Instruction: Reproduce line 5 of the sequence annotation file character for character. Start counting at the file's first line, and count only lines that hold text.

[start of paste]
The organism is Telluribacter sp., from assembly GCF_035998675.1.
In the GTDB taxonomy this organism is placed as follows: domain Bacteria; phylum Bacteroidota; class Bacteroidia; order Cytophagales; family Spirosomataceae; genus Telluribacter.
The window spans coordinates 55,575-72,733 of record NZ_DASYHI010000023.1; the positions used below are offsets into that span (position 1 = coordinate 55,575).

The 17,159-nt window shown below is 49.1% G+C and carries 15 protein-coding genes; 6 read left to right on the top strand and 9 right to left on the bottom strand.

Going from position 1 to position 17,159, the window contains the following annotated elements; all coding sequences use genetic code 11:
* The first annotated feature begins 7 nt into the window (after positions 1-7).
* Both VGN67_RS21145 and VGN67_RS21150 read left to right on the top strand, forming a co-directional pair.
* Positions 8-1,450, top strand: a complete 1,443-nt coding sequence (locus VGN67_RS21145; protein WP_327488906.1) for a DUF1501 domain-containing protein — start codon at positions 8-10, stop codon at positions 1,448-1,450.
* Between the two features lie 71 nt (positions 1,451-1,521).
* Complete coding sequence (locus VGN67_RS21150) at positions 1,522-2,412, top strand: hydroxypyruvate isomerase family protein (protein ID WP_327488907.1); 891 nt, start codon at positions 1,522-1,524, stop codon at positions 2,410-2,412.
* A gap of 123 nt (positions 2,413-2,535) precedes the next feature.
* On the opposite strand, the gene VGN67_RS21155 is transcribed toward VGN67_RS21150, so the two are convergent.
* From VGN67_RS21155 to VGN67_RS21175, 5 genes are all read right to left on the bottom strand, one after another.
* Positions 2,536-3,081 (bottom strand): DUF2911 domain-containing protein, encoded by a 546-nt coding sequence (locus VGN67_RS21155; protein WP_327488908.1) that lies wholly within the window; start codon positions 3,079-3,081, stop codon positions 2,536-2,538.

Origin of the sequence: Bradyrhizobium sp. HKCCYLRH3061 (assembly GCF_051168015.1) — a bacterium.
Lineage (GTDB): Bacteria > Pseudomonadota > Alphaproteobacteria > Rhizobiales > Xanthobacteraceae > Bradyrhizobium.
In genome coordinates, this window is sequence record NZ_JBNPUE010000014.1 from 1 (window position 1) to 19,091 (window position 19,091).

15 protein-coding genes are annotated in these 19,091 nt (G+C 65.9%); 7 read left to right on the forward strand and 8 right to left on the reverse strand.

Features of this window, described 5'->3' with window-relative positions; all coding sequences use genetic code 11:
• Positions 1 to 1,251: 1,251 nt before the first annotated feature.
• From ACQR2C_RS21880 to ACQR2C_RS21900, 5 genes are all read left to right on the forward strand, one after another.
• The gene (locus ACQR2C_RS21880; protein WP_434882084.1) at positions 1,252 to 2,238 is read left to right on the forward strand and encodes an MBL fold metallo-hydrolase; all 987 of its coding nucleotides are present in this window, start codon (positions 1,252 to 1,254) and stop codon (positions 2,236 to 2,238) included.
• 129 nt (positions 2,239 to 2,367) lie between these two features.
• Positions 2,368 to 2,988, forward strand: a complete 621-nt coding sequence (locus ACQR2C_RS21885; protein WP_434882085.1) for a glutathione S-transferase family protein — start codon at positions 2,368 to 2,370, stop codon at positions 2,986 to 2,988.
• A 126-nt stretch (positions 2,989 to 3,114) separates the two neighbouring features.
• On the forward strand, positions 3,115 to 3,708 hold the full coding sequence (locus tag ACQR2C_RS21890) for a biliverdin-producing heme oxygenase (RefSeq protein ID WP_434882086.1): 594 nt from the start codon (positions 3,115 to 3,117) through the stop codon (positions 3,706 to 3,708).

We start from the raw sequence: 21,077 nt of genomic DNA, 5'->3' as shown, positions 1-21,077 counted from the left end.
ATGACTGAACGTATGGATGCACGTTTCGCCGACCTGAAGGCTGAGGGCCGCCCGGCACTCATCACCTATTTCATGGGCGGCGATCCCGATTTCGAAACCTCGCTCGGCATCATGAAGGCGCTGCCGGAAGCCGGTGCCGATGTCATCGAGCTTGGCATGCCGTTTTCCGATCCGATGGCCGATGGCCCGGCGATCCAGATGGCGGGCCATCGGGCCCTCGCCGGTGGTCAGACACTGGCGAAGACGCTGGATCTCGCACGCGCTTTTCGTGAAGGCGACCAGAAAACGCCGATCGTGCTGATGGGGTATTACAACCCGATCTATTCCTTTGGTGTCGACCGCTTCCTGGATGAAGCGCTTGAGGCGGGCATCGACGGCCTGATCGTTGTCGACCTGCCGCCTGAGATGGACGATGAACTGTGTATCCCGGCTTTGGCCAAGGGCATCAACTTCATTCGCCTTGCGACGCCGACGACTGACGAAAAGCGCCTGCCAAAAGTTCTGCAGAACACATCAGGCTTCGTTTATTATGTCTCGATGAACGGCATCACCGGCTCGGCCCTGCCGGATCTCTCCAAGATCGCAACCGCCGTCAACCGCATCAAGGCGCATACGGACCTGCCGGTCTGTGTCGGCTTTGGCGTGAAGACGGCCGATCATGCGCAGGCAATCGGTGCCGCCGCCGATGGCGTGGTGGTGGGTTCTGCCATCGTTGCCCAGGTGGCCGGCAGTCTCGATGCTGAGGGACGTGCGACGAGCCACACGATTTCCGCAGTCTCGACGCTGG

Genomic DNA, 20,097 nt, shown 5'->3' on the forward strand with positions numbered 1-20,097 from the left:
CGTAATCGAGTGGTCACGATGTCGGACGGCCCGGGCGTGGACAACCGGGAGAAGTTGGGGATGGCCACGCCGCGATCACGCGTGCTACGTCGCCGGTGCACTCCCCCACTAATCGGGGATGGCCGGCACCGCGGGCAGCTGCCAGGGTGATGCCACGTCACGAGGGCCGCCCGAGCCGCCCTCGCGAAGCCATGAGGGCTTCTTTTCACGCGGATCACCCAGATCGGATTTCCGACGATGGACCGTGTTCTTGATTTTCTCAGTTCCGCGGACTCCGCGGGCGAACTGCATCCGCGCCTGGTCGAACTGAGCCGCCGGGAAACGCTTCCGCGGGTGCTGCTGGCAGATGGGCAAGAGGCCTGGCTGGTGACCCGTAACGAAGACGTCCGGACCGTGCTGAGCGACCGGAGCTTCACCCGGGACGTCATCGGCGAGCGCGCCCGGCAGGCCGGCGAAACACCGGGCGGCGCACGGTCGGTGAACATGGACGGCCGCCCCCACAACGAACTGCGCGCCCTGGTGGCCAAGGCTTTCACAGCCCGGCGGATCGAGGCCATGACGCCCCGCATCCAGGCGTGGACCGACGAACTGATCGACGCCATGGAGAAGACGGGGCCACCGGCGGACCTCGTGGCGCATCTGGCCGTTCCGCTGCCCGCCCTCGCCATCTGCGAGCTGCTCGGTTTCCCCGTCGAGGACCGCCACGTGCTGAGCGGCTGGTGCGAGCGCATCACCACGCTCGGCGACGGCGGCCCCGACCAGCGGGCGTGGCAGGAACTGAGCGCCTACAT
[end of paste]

Going from position 1 to position 17,159, the window contains the following annotated elements; all coding sequences use genetic code 11: